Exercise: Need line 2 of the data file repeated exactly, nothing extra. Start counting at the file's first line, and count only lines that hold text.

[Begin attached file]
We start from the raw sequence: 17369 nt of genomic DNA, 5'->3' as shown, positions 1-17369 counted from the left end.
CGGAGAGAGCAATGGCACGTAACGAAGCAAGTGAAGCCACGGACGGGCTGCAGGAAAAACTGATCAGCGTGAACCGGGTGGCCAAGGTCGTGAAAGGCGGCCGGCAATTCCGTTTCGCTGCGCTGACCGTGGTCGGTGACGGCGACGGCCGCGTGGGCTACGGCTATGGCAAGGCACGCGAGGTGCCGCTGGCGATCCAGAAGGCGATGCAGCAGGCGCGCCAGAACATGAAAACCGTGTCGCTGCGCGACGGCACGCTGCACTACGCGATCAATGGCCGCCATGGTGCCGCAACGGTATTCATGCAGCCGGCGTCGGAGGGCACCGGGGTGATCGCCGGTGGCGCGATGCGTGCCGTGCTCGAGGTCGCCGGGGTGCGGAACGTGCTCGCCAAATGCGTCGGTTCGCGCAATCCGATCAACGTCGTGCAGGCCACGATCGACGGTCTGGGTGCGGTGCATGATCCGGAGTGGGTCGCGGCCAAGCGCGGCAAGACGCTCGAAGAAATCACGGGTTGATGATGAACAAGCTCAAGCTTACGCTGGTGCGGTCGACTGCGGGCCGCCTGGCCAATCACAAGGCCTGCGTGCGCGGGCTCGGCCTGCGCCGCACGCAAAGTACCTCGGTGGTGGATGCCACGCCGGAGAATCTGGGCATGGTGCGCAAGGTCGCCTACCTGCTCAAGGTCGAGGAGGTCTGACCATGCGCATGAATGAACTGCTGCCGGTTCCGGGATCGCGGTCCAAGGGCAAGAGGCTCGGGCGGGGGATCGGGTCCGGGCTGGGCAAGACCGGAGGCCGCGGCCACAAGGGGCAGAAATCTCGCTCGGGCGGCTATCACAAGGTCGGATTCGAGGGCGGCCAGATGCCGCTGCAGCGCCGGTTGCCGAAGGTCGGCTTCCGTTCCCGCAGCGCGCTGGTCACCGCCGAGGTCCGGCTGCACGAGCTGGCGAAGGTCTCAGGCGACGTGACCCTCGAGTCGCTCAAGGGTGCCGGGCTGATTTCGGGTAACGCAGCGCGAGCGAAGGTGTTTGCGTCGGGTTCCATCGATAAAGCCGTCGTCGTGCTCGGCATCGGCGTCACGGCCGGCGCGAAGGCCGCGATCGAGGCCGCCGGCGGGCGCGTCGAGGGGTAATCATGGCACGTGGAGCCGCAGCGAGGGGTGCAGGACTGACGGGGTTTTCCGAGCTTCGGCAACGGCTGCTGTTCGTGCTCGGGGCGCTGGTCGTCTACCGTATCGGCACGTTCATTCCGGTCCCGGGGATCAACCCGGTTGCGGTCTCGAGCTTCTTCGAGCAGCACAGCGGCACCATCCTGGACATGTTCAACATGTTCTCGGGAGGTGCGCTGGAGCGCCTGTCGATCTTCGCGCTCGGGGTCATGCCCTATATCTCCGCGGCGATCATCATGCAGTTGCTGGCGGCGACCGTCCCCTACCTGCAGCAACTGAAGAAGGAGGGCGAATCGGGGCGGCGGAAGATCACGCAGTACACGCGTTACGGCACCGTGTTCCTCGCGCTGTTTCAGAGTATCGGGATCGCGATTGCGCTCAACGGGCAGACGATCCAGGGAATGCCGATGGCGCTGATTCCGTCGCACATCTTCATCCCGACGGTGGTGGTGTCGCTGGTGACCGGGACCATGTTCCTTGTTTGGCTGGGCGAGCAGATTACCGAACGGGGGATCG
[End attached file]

CGGAGAGAGCAATGGCACGTAACGAAGCAAGTGAAGCCACGGACGGGCTGCAGGAAAAACTGATCAGCGTGAACCGGGTGGCCAAGGTCGTGAAAGGCGGCCGGCAATTCCGTTTCGCTGCGCTGACCGTGGTCGGTGACGGCGACGGCCGCGTGGGCTACGGCTATGGCAAGGCACGCGAGGTGCCGCTGGCGATCCAGAAGGCGATGCAGCAGGCGCGCCAGAACATGAAAACCGTGTCGCTGCGCGACGGCACGCTGCACTACGCGATCAATGGCCGCCATGGTGCCGCAACGGTATTCATGCAGCCGGCGTCGGAGGGCACCGGGGTGATCGCCGGTGGCGCGATGCGTGCCGTGCTCGAGGTCGCCGGGGTGCGGAACGTGCTCGCCAAATGCGTCGGTTCGCGCAATCCGATCAACGTCGTGCAGGCCACGATCGACGGTCTGGGTGCGGTGCATGATCCGGAGTGGGTCGCGGCCAAGCGCGGCAAGACGCTCGAAGAAATCACGGGTTGATGATGAACAAGCTCAAGCTTACGCTGGTGCGGTCGACTGCGGGCCGCCTGGCCAATCACAAGGCCTGCGTGCGCGGGCTCGGCCTGCGCCGCACGCAAAGTACCTCGGTGGTGGATGCCACGCCGGAGAATCTGGGCATGGTGCGCAAGGTCGCCTACCTGCTCAAGGTCGAGGAGGTCTGACCATGCGCATGAATGAACTGCTGCCGGTTCCGGGATCGCGGTCCAAGGGCAAGAGGCTCGGGCGGGGGATCGGGTCCGGGCTGGGCAAGACCGGAGGCCGCGGCCACAAGGGGCAGAAATCTCGCTCGGGCGGCTATCACAAGGTCGGATTCGAGGGCGGCCAGATGCCGCTGCAGCGCCGGTTGCCGAAGGTCGGCTTCCGTTCCCGCAGCGCGCTGGTCACCGCCGAGGTCCGGCTGCACGAGCTGGCGAAGGTCTCAGGCGACGTGACCCTCGAGTCGCTCAAGGGTGCCGGGCTGATTTCGGGTAACGCAGCGCGAGCGAAGGTGTTTGCGTCGGGTTCCATCGATAAAGCCGTCGTCGTGCTCGGCATCGGCGTCACGGCCGGCGCGAAGGCCGCGATCGAGGCCGCCGGCGGGCGCGTCGAGGGGTAATCATGGCACGTGGAGCCGCAGCGAGGGGTGCAGGACTGACGGGGTTTTCCGAGCTTCGGCAACGGCTGCTGTTCGTGCTCGGGGCGCTGGTCGTCTACCGTATCGGCACGTTCATTCCGGTCCCGGGGATCAACCCGGTTGCGGTCTCGAGCTTCTTCGAGCAGCACAGCGGCACCATCCTGGACATGTTCAACATGTTCTCGGGAGGTGCGCTGGAGCGCCTGTCGATCTTCGCGCTCGGGGTCATGCCCTATATCTCCGCGGCGATCATCATGCAGTTGCTGGCGGCGACCGTCCCCTACCTGCAGCAACTGAAGAAGGAGGGCGAATCGGGGCGGCGGAAGATCACGCAGTACACGCGTTACGGCACCGTGTTCCTCGCGCTGTTTCAGAGTATCGGGATCGCGATTGCGCTCAACGGGCAGACGATCCAGGGAATGCCGATGGCGCTGATTCCGTCGCACATCTTCATCCCGACGGTGGTGGTGTCGCTGGTGACCGGGACCATGTTCCTTGTTTGGCTGGGCGAGCAGATTACCGAACGGGGGATCG